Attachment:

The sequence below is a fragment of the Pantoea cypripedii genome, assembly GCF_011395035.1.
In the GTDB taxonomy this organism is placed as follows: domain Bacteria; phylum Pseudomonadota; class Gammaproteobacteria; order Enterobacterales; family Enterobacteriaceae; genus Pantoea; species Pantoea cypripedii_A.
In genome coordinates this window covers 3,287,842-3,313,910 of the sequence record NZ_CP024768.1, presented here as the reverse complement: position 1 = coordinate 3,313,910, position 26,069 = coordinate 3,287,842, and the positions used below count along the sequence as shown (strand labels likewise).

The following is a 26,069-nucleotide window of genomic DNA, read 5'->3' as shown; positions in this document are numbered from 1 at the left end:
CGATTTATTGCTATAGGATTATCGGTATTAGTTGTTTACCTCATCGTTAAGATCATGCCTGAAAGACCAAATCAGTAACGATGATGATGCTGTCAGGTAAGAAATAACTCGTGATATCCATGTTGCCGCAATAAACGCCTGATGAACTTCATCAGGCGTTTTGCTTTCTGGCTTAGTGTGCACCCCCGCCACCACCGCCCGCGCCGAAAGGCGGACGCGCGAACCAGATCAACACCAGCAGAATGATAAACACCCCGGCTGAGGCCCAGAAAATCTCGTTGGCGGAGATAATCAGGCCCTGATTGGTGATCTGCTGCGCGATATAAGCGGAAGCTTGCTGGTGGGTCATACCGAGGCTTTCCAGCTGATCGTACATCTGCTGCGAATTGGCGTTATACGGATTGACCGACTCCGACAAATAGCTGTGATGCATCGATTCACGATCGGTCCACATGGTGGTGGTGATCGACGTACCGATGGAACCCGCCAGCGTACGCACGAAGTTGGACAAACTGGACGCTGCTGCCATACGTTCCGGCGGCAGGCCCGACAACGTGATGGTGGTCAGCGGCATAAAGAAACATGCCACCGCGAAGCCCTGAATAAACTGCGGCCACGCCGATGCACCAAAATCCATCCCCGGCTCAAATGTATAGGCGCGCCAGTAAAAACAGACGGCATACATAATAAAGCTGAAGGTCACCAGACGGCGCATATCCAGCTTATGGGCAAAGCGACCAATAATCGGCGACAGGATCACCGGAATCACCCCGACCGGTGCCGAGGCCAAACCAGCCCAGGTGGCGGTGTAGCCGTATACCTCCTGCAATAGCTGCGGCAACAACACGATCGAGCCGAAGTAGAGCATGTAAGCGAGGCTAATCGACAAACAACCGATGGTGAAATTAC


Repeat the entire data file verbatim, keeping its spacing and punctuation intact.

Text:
The sequence below is a fragment of the Pantoea cypripedii genome, assembly GCF_011395035.1.
In the GTDB taxonomy this organism is placed as follows: domain Bacteria; phylum Pseudomonadota; class Gammaproteobacteria; order Enterobacterales; family Enterobacteriaceae; genus Pantoea; species Pantoea cypripedii_A.
In genome coordinates this window covers 3,287,842-3,313,910 of the sequence record NZ_CP024768.1, presented here as the reverse complement: position 1 = coordinate 3,313,910, position 26,069 = coordinate 3,287,842, and the positions used below count along the sequence as shown (strand labels likewise).

The following is a 26,069-nucleotide window of genomic DNA, read 5'->3' as shown; positions in this document are numbered from 1 at the left end:
CGATTTATTGCTATAGGATTATCGGTATTAGTTGTTTACCTCATCGTTAAGATCATGCCTGAAAGACCAAATCAGTAACGATGATGATGCTGTCAGGTAAGAAATAACTCGTGATATCCATGTTGCCGCAATAAACGCCTGATGAACTTCATCAGGCGTTTTGCTTTCTGGCTTAGTGTGCACCCCCGCCACCACCGCCCGCGCCGAAAGGCGGACGCGCGAACCAGATCAACACCAGCAGAATGATAAACACCCCGGCTGAGGCCCAGAAAATCTCGTTGGCGGAGATAATCAGGCCCTGATTGGTGATCTGCTGCGCGATATAAGCGGAAGCTTGCTGGTGGGTCATACCGAGGCTTTCCAGCTGATCGTACATCTGCTGCGAATTGGCGTTATACGGATTGACCGACTCCGACAAATAGCTGTGATGCATCGATTCACGATCGGTCCACATGGTGGTGGTGATCGACGTACCGATGGAACCCGCCAGCGTACGCACGAAGTTGGACAAACTGGACGCTGCTGCCATACGTTCCGGCGGCAGGCCCGACAACGTGATGGTGGTCAGCGGCATAAAGAAACATGCCACCGCGAAGCCCTGAATAAACTGCGGCCACGCCGATGCACCAAAATCCATCCCCGGCTCAAATGTATAGGCGCGCCAGTAAAAACAGACGGCATACATAATAAAGCTGAAGGTCACCAGACGGCGCATATCCAGCTTATGGGCAAAGCGACCAATAATCGGCGACAGGATCACCGGAATCACCCCGACCGGTGCCGAGGCCAAACCAGCCCAGGTGGCGGTGTAGCCGTATACCTCCTGCAATAGCTGCGGCAACAACACGATCGAGCCGAAGTAGAGCATGTAAGCGAGGCTAATCGACAAACAACCGATGGTGAAATTAC